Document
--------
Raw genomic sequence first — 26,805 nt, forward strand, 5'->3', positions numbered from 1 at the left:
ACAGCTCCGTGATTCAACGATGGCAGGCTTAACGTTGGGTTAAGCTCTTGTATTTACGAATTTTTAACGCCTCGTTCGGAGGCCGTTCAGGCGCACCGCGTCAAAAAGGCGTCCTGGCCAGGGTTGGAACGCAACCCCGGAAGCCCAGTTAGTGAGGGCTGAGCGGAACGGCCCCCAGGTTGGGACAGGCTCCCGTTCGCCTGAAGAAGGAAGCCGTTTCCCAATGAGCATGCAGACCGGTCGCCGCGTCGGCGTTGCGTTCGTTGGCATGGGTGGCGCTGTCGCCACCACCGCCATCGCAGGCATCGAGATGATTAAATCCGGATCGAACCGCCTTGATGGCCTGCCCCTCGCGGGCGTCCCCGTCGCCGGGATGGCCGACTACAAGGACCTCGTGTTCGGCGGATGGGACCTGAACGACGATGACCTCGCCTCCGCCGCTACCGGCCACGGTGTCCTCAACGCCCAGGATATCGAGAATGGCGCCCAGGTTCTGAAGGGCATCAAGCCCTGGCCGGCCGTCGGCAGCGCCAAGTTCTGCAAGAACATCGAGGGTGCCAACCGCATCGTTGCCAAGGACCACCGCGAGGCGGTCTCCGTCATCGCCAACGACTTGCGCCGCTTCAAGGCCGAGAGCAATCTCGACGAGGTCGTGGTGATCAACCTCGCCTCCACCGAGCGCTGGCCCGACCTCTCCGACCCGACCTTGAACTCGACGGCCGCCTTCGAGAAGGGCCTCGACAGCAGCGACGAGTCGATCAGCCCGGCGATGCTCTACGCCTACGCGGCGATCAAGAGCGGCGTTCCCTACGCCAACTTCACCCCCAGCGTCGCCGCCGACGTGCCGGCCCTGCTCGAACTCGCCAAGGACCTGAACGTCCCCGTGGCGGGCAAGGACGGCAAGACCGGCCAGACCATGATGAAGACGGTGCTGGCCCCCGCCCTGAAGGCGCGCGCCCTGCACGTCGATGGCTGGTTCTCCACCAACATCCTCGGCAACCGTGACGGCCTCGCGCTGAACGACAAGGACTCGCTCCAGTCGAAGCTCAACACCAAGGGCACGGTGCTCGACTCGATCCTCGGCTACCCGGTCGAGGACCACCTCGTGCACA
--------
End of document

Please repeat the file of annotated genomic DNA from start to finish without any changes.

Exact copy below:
Raw genomic sequence first — 26,805 nt, forward strand, 5'->3', positions numbered from 1 at the left:
ACAGCTCCGTGATTCAACGATGGCAGGCTTAACGTTGGGTTAAGCTCTTGTATTTACGAATTTTTAACGCCTCGTTCGGAGGCCGTTCAGGCGCACCGCGTCAAAAAGGCGTCCTGGCCAGGGTTGGAACGCAACCCCGGAAGCCCAGTTAGTGAGGGCTGAGCGGAACGGCCCCCAGGTTGGGACAGGCTCCCGTTCGCCTGAAGAAGGAAGCCGTTTCCCAATGAGCATGCAGACCGGTCGCCGCGTCGGCGTTGCGTTCGTTGGCATGGGTGGCGCTGTCGCCACCACCGCCATCGCAGGCATCGAGATGATTAAATCCGGATCGAACCGCCTTGATGGCCTGCCCCTCGCGGGCGTCCCCGTCGCCGGGATGGCCGACTACAAGGACCTCGTGTTCGGCGGATGGGACCTGAACGACGATGACCTCGCCTCCGCCGCTACCGGCCACGGTGTCCTCAACGCCCAGGATATCGAGAATGGCGCCCAGGTTCTGAAGGGCATCAAGCCCTGGCCGGCCGTCGGCAGCGCCAAGTTCTGCAAGAACATCGAGGGTGCCAACCGCATCGTTGCCAAGGACCACCGCGAGGCGGTCTCCGTCATCGCCAACGACTTGCGCCGCTTCAAGGCCGAGAGCAATCTCGACGAGGTCGTGGTGATCAACCTCGCCTCCACCGAGCGCTGGCCCGACCTCTCCGACCCGACCTTGAACTCGACGGCCGCCTTCGAGAAGGGCCTCGACAGCAGCGACGAGTCGATCAGCCCGGCGATGCTCTACGCCTACGCGGCGATCAAGAGCGGCGTTCCCTACGCCAACTTCACCCCCAGCGTCGCCGCCGACGTGCCGGCCCTGCTCGAACTCGCCAAGGACCTGAACGTCCCCGTGGCGGGCAAGGACGGCAAGACCGGCCAGACCATGATGAAGACGGTGCTGGCCCCCGCCCTGAAGGCGCGCGCCCTGCACGTCGATGGCTGGTTCTCCACCAACATCCTCGGCAACCGTGACGGCCTCGCGCTGAACGACAAGGACTCGCTCCAGTCGAAGCTCAACACCAAGGGCACGGTGCTCGACTCGATCCTCGGCTACCCGGTCGAGGACCACCTCGTGCACA